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Ahead of GST Council meet, biscuit makers hope for rate cut

Ahead of GST Council meet, biscuit makers hope for rate cut

Biscuit makers are hoping for a lowered tax rate on widely consumed mass biscuits priced below ₹100 a kilo as an increased instance of GST has put additional burden on manufacturers.

The GST Council is expected to meet on 20 September and could consider tax revisions on various goods. Auto and biscuit manufacturers are hoping for a reduced tax burden amid a slump in consumer demand.

Mayank Shah, category head, Parle Products, and vice president, Biscuit Manufacturers Welfare Association said biscuit manufacturers are hoping for a reduced tax burden on lower-priced biscuits or those priced below ₹100 per kilo from the current 18% to 5%.

“Our request is to continue the distinction between two categories of biscuits ie those below and above ₹100 per kilo because the sub ₹100 per kilo biscuits are targeted at the middle class and lower strata of the society—the consumption is huge there,” Shah told Mint. “We are okay paying 18% GST on biscuits priced above ₹100 per kilo,” Shah added.

Biscuits priced below ₹100 per kilo include largely affordable biscuits such as glucose, and milk and account for 25% of all biscuit sales in India; these are typically priced under ₹10. Earlier in September, the Biscuit Manufacturers Welfare Association, which represents close to 40 biscuit makers, including Parle Products, made fresh petition to the government seeking a reduction on tax slabs.

To be sure, biscuit makers have been seeking a reduction in taxes on biscuits in the mass market segment since 2017, after the government clubbed them in the same tax bracket as premium cookies or those priced above ₹100 per kilo, thus doing away with a varied tax structure under the new GST regime.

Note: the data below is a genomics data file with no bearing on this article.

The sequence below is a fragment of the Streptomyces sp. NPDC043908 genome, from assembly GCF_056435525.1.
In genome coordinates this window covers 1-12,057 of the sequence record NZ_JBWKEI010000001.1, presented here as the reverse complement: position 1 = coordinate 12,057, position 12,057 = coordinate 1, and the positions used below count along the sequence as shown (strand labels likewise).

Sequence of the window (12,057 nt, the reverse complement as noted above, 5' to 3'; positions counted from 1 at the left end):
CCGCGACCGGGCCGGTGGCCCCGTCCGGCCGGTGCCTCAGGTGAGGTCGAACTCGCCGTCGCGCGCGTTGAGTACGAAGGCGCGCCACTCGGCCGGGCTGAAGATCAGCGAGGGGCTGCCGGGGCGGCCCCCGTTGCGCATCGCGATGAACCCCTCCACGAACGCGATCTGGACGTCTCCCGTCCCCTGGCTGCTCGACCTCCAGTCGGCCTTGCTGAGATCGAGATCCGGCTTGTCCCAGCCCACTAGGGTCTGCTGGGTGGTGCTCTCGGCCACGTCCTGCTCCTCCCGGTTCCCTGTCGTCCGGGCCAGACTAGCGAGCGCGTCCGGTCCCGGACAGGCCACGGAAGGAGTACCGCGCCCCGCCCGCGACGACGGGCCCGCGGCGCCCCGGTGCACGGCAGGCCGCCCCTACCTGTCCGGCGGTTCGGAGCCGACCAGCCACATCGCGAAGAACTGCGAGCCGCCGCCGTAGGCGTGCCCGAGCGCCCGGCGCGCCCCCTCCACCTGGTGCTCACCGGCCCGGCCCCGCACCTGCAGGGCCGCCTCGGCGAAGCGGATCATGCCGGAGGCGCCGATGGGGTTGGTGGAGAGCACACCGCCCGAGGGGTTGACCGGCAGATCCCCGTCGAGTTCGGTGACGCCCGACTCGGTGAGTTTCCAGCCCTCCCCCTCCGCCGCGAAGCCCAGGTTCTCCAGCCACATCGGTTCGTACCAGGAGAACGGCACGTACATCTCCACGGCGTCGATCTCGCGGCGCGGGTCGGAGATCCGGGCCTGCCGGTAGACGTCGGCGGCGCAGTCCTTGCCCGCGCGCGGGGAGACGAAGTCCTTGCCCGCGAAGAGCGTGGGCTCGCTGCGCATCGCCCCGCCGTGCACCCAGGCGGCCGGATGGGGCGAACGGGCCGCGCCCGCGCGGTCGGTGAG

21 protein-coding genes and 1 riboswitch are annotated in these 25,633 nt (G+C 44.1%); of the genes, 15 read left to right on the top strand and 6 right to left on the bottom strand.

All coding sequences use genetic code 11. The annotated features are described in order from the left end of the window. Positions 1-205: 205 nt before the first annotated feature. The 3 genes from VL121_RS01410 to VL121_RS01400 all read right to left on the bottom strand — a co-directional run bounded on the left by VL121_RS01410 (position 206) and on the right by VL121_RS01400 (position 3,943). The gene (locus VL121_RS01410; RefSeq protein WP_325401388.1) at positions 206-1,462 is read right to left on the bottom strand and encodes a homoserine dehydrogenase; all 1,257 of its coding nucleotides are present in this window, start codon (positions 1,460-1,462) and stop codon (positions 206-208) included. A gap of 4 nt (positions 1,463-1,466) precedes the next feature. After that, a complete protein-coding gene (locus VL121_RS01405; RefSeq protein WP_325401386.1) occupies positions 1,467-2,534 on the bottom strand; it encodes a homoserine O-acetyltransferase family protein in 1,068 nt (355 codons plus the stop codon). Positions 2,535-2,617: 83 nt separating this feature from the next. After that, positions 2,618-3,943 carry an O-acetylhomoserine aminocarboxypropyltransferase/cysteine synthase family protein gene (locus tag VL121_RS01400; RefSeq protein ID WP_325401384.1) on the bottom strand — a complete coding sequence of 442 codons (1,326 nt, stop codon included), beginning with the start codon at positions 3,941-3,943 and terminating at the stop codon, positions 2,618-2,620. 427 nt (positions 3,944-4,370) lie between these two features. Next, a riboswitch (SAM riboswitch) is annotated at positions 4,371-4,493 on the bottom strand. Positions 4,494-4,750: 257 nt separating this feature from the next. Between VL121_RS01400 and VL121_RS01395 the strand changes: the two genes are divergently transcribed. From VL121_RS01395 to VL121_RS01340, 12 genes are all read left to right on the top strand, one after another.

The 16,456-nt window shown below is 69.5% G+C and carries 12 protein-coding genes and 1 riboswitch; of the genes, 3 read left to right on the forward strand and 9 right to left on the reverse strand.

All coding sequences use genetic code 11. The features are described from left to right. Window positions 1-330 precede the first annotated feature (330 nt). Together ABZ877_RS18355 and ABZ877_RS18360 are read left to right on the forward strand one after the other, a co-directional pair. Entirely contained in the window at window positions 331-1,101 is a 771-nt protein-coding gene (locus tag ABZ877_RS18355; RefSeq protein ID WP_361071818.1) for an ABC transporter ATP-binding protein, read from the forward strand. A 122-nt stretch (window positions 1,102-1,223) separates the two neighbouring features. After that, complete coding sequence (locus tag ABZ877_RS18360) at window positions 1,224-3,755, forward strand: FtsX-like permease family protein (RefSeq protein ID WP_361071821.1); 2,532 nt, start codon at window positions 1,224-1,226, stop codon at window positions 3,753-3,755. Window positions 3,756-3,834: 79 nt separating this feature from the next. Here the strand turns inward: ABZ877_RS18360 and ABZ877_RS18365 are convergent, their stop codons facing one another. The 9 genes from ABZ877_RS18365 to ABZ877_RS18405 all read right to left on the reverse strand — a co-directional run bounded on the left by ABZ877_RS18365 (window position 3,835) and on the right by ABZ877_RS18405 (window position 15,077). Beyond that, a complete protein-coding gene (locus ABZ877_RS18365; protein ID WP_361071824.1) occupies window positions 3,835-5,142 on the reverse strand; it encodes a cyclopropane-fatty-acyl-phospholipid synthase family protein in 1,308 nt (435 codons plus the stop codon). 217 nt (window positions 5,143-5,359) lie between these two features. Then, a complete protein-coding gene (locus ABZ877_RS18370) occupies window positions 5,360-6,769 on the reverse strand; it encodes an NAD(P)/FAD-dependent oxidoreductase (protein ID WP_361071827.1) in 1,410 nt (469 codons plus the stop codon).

This, companies added, has prompted manufacturers to reduce the size of biscuits offered per pack amid growing cost pressures and even take price hikes leading to a slump in demand. Shah added that in the first quarter of the current year premium biscuits or cookies grew between 7% to 8%; while mass biscuits or those priced below ₹100 per kilo declined by 8%, he said citing industry figures.

India’s biscuit market is estimated at over ₹31,200 crore and sees the participation of large companies such as Britannia Industries, Parle Products, ITC, Mondelez India, among others. It is among the largest categories of packaged foods sold in India.

But an increased instance of tax has burdened manufacturers who complain that they have had to resort to price hikes or cut the grammage of biscuits priced under ₹10 to ensure consumer demand is intact. Shah added that last December the company took measures to control costs and has since reduced the number of biscuits sold in its ₹2 to ₹5 packs, including Parle-G —India’s largest selling biscuit.

“We had absorbed the costs for a while, but then last December we started to reduce the quantity offered so that we don’t pass on the prices to consumers,” Shah said. He added that the company had to rule out price increase in ceratin packs as shoppers are “extremely value-conscious, they notice things like this and easily switch to cheaper alternatives.” For Parle, biscuits priced under ₹100 a kilo account for 40% of its sales.